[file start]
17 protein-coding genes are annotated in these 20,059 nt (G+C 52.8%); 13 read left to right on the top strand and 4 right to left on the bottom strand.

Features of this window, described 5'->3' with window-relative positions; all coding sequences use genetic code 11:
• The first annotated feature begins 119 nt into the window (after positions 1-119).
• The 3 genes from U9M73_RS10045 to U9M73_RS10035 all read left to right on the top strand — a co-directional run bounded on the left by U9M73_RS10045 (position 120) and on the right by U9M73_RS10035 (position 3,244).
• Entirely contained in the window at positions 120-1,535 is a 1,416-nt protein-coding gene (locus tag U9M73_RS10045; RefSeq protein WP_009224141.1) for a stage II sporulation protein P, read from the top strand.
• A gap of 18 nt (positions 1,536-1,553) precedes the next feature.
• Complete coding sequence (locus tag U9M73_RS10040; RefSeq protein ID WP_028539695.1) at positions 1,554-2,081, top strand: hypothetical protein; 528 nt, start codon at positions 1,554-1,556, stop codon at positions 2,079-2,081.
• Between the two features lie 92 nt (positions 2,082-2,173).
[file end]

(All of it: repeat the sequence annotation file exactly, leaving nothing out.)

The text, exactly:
17 protein-coding genes are annotated in these 20,059 nt (G+C 52.8%); 13 read left to right on the top strand and 4 right to left on the bottom strand.

Features of this window, described 5'->3' with window-relative positions; all coding sequences use genetic code 11:
• The first annotated feature begins 119 nt into the window (after positions 1-119).
• The 3 genes from U9M73_RS10045 to U9M73_RS10035 all read left to right on the top strand — a co-directional run bounded on the left by U9M73_RS10045 (position 120) and on the right by U9M73_RS10035 (position 3,244).
• Entirely contained in the window at positions 120-1,535 is a 1,416-nt protein-coding gene (locus tag U9M73_RS10045; RefSeq protein WP_009224141.1) for a stage II sporulation protein P, read from the top strand.
• A gap of 18 nt (positions 1,536-1,553) precedes the next feature.
• Complete coding sequence (locus tag U9M73_RS10040; RefSeq protein ID WP_028539695.1) at positions 1,554-2,081, top strand: hypothetical protein; 528 nt, start codon at positions 1,554-1,556, stop codon at positions 2,079-2,081.
• Between the two features lie 92 nt (positions 2,082-2,173).